What's in Store for Property Investors in 2018?
Change is the constant in our lives and it can be challenging to sort out which changes we need to stay on top of to stay informed. If you are a property investor (or home owner) what do you need to pay attention to in 2018 for property prices in Sydney?
Over 2107, property demand has been squeezed with restrictions imposed on investors and foreign nationals, those who are not Australian taxation residents.
Nationally availability of finance is the tightest it has been for many years. Policy changes have restricted investors’ access to money. This has occurred in three ways, firstly through the amount of money they can borrow, secondly through assumed serviceability limitations and thirdly through restricted access to interest only loans.
Owner occupiers, on the other hand, have no restrictions to on their access to funds. If we put this into perspective investors represent about half the value of funds being borrowed according to the ABS. Regulators are trying to make sure that investors do not compete with owner occupiers by forcing banks to increases their loan to value ratios (LVR) for investors. This means the investor is going to have to find a larger deposit to invest.
Lenders are only taking part of the real rental income, and only part of the real depreciation allowances into account when assessing investors serviceability. Plus, they are measuring the investor’s capacity to make repayments against much higher interest rates. Lower income earners with high equity can’t release it as they can’t service the loans.
Lastly access to interest only loans, where the investor chooses to have a lower holding cost for the property in anticipation of capital growth has changed. Policy required the banks to restrict their interest only lending to 30% of new loans however most have made this historical as well. This has created huge turmoil in the sector.
Investors buying off the plan may need a larger deposit payment to make the property work for serviceability if they need to repay the value of the loan as well as the interest. Scary for those with limited funds.
In addition, national taxation laws for depreciation benefits have changed. New properties attract taxation benefits for the costs of the actual building and for the fixtures and fittings such as kitchens, bathrooms, carpets and lighting. However, those buying existing property can only claim the building depreciation, not any of the fixtures and fittings amounts unless they have changed these things personally through renovation.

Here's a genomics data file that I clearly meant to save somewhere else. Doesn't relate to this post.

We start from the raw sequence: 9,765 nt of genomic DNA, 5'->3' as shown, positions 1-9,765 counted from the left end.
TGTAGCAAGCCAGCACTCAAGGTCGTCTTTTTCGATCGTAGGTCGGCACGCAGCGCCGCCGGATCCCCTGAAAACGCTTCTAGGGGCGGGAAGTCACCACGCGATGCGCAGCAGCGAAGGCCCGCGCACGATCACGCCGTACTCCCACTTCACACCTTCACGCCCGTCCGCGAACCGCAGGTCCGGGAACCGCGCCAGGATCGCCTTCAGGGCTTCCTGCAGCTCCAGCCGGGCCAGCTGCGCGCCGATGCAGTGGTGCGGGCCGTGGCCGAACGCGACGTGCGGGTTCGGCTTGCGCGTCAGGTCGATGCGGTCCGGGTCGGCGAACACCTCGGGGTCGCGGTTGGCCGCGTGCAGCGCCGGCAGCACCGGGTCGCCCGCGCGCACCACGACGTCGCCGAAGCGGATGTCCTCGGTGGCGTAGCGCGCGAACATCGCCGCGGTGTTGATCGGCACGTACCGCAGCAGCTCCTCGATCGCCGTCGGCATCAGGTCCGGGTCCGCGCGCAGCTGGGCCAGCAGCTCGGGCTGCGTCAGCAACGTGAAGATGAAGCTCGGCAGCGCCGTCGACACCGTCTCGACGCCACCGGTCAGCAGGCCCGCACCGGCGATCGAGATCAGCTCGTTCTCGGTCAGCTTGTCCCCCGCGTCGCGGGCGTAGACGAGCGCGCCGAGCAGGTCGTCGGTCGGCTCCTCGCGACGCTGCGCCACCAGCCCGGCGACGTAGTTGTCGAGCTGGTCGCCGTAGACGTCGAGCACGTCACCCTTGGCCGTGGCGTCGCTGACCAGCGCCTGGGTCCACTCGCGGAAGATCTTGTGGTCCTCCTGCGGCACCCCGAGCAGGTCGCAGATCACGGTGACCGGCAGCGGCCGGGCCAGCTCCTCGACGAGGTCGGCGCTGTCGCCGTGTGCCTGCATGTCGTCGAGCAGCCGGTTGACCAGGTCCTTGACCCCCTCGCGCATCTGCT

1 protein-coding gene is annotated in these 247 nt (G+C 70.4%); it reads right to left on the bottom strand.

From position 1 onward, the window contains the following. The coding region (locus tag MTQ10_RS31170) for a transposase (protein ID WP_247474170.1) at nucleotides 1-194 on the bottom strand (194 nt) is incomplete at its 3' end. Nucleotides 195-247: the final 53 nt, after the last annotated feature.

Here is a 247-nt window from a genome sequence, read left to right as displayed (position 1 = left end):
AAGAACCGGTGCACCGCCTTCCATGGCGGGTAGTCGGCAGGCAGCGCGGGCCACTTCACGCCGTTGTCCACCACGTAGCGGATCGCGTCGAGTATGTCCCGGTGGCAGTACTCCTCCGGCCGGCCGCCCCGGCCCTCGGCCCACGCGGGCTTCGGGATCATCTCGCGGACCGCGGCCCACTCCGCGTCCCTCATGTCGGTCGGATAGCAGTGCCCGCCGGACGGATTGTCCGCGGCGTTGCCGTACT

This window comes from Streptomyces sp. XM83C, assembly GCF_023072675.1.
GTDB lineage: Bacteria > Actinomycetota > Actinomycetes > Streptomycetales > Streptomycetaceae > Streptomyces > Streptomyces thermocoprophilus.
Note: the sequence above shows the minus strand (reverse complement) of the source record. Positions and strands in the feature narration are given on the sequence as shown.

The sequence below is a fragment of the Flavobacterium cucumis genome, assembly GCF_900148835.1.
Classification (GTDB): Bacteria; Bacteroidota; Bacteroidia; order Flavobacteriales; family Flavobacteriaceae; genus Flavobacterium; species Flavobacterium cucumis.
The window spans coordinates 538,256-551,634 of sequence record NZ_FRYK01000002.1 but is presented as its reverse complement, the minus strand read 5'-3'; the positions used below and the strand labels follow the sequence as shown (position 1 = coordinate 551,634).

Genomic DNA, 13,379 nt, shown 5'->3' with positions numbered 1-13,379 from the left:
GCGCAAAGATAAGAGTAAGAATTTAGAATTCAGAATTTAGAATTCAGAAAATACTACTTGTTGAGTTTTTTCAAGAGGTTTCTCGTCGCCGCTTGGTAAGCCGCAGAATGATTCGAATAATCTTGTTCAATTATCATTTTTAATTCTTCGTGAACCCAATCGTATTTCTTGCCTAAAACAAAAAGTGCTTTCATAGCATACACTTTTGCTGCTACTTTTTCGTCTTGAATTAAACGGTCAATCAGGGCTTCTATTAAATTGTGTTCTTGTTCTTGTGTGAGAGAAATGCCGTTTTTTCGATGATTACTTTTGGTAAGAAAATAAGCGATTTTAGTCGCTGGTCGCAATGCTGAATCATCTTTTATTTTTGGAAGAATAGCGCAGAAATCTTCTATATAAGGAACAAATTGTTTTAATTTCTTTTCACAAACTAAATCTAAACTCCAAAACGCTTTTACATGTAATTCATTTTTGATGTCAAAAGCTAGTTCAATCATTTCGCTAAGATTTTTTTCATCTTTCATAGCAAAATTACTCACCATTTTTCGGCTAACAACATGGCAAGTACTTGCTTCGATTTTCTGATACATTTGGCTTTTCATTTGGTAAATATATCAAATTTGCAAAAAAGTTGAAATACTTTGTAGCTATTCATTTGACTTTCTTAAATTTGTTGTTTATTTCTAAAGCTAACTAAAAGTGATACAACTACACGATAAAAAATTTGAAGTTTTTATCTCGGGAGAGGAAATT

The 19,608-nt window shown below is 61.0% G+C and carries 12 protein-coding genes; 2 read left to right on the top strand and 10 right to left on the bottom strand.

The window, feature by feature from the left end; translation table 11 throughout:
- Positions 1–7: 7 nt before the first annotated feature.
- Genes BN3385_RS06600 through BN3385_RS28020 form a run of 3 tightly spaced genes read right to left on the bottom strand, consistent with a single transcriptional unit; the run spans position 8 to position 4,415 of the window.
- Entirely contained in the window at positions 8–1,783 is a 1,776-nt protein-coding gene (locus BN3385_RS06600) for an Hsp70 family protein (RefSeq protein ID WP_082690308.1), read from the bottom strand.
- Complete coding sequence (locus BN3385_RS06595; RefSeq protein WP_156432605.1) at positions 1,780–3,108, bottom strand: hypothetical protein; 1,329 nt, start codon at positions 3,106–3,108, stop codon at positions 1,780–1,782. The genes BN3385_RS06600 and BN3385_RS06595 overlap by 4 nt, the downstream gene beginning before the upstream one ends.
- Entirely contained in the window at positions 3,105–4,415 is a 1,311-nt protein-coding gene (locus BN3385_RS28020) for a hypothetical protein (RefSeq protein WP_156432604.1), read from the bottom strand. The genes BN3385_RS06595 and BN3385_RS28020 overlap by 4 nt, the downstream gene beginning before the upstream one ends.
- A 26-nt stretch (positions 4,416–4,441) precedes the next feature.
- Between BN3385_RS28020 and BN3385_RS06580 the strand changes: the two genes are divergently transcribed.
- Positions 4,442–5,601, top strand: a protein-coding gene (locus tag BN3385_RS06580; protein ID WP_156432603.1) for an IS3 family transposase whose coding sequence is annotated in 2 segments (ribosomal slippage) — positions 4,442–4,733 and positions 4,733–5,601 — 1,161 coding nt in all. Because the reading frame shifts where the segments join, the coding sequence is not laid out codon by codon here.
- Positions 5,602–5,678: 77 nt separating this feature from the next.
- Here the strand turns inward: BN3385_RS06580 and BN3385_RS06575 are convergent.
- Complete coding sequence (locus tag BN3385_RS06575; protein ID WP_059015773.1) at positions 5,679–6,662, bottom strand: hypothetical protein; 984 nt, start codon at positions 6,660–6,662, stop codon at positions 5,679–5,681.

This supports investors buying new property, doing renovation or buying in higher risk regional areas with higher returns. However, most investors make more money from capital growth than cash flow so regional properties are not as appealing. Regional cities have other risk factors with property cycles being either on or off giving much less discretion for selling at will. They also have more volatile prices.
Additionally foreign buyers’ demand has been restricted through taxation changes. Foreign buyers: those who are not resident for taxation in Australia have had their capital gains exemption on their own home removed. There are also changes planned for investors.
State based NSW stamp duty will double from 4% to 8% on 1st July, for foreign buyers. This is above Victoria’s 7% but below some Canadian provinces with 15% fees. In NSW this cost for a $1M purchases rises from $40,000 to $80,000. Land tax rises are also rising from 0.75% to 2%pa. If your land is valued at $600,000 then this cost rises from $4,500 to $12,000pa.
Our question is what do these changes in demand add up to? They appear to have tipped property prices into relaxed decreases in Sydney. More significantly how will reduced supply of investment property impact the rental market. Will it tighten and rents rise significantly in the next 12 – 24 months?
Population growth continues to be strong, and, as housing supply is till not keeping up with demand we are likely to see rents increase due to strong demand. Then we are likely to enter into another phase of continued capital growth, perhaps just not as strong as in recent years.